Mercury is the closest planet to the Sun at a distance of 36 million miles (58 million kilometres). At such a close distance, Mercury experiences some of the highest temperatures in the solar system. Surface temperatures on Mercury can reach as high as 806 degrees Fahrenheit (430 degrees Celsius) during the day. However, Mercury lacks a significant atmosphere, and so there is nothing to help regulate and distribute heat across the planet’s surface. As a result, Mercury experiences extreme changes in temperature depending on the amount of sunlight. During the day, temperatures are extremely high, yet at night, temperatures can plunge to -292 degrees Fahrenheit (-145 degrees Celsius). Interestingly, Mercury has no significant axis tilt, and so unlike some other planets, Mercury experiences no seasons. Furthermore, since Mercury has no tilt, regions in the North and South poles exist in perpetual darkness, never once seeing sunlight. Interestingly, scientists have actually uncovered large deposits of water ice at Mercury’s poles. You would think that on such a hot planet, water would be on-existent, yet due to the cold temperatures at the eternally dark poles, ice can actually exist.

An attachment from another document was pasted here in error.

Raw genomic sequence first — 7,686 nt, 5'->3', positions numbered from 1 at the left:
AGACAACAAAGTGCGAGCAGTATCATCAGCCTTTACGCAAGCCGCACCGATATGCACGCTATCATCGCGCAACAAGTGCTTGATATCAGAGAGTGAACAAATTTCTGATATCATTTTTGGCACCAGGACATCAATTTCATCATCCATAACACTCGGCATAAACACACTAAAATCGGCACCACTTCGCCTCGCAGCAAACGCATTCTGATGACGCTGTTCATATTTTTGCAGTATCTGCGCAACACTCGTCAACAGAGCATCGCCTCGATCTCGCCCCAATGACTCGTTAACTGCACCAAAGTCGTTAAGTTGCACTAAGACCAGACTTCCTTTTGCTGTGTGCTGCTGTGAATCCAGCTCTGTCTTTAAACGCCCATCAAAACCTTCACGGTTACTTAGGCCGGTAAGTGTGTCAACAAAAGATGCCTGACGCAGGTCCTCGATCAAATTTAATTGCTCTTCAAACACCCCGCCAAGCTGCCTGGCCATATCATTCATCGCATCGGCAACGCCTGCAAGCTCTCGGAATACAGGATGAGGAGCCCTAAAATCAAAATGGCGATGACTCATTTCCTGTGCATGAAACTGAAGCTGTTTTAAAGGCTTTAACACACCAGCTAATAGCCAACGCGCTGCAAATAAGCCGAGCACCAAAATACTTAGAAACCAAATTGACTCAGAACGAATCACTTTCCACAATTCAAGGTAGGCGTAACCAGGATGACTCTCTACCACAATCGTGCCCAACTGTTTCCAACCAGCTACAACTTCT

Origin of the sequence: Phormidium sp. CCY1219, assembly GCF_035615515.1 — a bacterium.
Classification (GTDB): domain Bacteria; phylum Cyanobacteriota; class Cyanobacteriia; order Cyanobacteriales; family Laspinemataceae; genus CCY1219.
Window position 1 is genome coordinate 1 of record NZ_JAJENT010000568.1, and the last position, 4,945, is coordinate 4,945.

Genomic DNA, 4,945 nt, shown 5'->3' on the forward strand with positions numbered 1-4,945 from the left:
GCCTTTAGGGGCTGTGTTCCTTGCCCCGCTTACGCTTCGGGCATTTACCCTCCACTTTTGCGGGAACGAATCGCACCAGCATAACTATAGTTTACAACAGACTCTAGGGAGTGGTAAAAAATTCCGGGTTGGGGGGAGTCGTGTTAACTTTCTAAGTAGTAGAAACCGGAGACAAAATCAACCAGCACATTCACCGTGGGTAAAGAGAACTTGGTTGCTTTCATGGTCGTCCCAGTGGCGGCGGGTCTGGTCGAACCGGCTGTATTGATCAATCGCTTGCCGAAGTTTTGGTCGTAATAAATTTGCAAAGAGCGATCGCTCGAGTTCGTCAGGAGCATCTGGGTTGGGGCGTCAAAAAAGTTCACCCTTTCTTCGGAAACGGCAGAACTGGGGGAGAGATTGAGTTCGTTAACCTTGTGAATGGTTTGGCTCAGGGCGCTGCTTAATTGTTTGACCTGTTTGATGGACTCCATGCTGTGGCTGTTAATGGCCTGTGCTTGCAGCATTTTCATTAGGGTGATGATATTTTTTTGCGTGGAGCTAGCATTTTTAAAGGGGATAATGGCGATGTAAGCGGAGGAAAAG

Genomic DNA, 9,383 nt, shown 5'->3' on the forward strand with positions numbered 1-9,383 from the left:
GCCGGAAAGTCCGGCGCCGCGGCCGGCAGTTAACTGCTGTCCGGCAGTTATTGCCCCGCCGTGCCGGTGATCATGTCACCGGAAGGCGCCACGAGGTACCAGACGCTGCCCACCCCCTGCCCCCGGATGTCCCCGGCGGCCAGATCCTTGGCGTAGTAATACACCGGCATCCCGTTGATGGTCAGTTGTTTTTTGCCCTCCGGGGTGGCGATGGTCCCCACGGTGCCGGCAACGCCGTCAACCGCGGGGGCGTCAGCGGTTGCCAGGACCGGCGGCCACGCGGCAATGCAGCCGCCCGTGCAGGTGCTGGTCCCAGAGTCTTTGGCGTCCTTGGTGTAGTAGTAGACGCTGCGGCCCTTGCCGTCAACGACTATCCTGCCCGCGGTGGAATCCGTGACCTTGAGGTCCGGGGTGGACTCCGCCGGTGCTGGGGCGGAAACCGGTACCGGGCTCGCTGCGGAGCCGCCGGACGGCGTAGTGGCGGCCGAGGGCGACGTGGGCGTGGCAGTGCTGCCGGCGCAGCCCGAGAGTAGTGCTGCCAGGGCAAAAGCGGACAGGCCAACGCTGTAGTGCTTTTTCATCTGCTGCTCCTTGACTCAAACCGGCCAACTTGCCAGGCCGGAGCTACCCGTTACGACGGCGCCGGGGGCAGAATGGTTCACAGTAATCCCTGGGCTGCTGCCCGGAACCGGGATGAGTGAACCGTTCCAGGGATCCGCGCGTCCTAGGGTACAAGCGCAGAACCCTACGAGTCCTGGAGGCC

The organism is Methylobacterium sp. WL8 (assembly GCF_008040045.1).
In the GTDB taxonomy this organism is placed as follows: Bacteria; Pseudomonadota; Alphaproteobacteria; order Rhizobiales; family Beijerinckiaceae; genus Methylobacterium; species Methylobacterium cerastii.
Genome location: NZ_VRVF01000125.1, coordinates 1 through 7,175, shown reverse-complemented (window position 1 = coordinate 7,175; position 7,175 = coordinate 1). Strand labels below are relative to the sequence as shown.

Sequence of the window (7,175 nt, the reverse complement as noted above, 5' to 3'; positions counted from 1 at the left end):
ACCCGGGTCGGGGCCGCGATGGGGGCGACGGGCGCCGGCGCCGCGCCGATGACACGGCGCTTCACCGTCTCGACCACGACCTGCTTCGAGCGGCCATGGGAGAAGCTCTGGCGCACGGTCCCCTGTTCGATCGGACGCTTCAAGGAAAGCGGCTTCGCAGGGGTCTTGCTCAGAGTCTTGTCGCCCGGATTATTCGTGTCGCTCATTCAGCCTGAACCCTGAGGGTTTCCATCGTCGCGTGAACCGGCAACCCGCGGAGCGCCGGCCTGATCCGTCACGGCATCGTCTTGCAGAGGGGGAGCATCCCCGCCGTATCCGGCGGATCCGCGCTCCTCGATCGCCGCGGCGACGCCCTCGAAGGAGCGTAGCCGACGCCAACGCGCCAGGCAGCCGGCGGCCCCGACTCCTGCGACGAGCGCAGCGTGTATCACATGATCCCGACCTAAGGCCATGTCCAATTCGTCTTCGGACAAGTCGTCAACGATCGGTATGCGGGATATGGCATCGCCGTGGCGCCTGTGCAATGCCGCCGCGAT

Size, Mass, Composition, And Density Of Mercury

The Structure of Mercury

Mercury is the smallest planet in the solar system at 3,031 miles in diameter (4,878 km) and it is also the smallest planet by mass. In comparison to the Earth, Mercury’s mass is only 0.055% that of Earth’s. Interestingly, despite its small size and low mass, Mercury is actually the second densest planet in the solar system after Earth. Although it may sound strange that Mercury is one of the densest planets in the solar system, it is important to note that density is simply a measure of how much material there is in a measured region. A planet can be small and not very massive but still have a very high density. In the case of Mercury, its density stems from its composition, most notably the core of Mercury. Mercury contains an abundance of heavy metals, with its core being made mostly of iron. Mercury’s iron core comprises about 75% of the planet’s total mass, with the remaining 25% being silicate rock. In comparison to the other rocky worlds in the inner solar system, Mercury has a gigantic iron core. The reasons for this likely have to do with where Mercury formed. Mercury formed closer to the Sun than other planet, and thus the Sun’s magnetic field was stronger for Mercury than it was for the other planets during their formation. The Sun’s magnetic field would have attracted an abundance of heavy metals such as iron, causing them to accumulate closer to the Sun’s surface. 

Does Mercury Have An Atmosphere?